In 1960, John and Lucy transferred to Fairbanks where John taught junior high school and Lucy taught elementary school on the military base. John, known by reputation as organizer of NEA Alaska, was elected president of the Fairbanks Teachers’ Association. He was so effective in this role that it frightened the local superintendent.

In 1962, John and Lucy transferred to Nome where they remained for 20 years until retirement. In Nome, first John and then Lucy was elected as president of the Nome Teachers’ Association. The condition of the physical facilities was so poor and the supplies of teaching materials so inadequate that the Nome teachers threatened to strike for the first time ever. With John’s help the teachers prepared their case so well that a strike was not necessary (the district was shown to be in violation of state standards) and all of the teachers’ requests were approved.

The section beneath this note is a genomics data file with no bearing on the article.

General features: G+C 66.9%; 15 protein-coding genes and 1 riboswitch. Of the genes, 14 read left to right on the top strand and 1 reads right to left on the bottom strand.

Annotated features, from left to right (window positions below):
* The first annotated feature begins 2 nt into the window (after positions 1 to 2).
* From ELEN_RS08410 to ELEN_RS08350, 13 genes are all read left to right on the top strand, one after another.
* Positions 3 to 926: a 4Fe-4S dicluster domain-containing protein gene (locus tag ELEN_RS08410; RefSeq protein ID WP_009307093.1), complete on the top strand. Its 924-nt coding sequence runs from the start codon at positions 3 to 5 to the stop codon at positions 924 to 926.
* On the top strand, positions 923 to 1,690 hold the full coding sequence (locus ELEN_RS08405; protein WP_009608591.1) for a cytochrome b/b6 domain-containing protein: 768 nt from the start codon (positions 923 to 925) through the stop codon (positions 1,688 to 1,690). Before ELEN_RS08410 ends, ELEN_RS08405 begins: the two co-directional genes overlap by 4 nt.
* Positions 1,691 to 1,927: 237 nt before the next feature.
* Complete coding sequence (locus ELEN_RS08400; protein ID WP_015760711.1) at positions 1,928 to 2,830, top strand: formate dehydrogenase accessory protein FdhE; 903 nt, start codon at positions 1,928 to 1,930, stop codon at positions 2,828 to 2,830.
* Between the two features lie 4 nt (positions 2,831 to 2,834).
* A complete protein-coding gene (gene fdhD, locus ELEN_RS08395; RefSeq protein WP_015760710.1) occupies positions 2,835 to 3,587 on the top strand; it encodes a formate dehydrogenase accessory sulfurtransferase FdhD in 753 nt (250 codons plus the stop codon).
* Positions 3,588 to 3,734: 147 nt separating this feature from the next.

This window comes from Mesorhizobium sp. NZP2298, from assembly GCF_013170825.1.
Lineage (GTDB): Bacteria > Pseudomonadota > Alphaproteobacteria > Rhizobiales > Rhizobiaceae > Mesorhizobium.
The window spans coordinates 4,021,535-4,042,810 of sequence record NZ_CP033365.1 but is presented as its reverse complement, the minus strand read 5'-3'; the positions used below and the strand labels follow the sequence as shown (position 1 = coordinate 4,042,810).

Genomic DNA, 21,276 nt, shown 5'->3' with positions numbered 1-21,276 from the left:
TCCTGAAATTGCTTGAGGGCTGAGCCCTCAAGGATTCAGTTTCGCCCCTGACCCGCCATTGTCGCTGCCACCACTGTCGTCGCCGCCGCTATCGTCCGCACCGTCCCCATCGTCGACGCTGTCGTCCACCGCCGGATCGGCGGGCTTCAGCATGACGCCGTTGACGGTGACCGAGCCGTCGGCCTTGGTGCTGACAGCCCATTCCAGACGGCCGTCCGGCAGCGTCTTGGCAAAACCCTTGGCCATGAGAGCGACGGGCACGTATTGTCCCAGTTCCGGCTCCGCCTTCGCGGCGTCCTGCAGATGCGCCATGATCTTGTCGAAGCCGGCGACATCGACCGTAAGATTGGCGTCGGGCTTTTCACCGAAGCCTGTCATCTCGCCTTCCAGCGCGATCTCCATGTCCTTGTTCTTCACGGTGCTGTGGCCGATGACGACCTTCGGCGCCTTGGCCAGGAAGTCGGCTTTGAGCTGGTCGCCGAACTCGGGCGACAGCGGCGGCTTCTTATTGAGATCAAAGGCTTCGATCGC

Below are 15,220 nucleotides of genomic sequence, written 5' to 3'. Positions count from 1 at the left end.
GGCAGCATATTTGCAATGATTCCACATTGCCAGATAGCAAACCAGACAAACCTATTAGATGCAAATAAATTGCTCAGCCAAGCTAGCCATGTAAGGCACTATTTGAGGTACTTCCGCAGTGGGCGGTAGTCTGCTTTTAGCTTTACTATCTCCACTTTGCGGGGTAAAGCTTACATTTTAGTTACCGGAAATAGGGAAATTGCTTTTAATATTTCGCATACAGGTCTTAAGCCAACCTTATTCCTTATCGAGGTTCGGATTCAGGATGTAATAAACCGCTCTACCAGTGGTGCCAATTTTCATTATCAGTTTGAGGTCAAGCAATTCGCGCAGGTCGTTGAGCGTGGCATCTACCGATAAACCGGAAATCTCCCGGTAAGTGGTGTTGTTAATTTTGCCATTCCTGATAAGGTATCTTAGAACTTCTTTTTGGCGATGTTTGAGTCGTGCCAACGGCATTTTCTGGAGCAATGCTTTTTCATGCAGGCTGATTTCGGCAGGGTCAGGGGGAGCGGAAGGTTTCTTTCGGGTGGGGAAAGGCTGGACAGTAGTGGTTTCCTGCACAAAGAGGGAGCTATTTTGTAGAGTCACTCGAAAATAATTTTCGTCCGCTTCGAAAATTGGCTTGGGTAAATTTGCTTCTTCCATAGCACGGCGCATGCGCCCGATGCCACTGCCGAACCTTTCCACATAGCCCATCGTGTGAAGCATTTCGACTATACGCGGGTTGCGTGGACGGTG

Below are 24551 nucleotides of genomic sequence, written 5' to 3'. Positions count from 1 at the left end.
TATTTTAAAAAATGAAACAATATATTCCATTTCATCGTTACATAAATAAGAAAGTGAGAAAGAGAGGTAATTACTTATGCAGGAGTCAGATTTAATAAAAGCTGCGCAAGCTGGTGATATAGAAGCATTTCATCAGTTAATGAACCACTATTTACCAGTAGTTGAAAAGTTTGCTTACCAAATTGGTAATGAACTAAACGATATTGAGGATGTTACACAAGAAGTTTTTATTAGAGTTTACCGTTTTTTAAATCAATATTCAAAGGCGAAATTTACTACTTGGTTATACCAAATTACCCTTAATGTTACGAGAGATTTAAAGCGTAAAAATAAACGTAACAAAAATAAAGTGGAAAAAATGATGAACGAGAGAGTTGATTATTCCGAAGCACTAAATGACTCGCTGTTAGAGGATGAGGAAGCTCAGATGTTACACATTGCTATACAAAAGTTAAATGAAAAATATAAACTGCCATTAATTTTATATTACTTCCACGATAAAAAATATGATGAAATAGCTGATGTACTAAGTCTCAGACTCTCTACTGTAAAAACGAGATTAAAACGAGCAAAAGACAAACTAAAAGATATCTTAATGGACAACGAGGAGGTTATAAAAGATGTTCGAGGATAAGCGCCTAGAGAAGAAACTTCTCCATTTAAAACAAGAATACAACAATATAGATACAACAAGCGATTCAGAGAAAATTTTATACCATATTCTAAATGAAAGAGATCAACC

In 1982, John and Lucy both retired and moved to Haines where they lived for 14 years. Because of health concerns, they moved to Port Townsend, Washington, in November, 1996, to live with their son Mitchell and his wife Sandra, a medical doctor. John died on December 30, 1996, as a result of a heart condition, and Lucy died in her sleep in October, 1998, following a bout of heart congestion. John and Lucy’s sons lived with them in Juneau from January, 1951 until July, 1959. Mitch was in the JDHS class of 1960, and Don in the JDHS class of 1962. Jack graduated from Nome High School in 1968.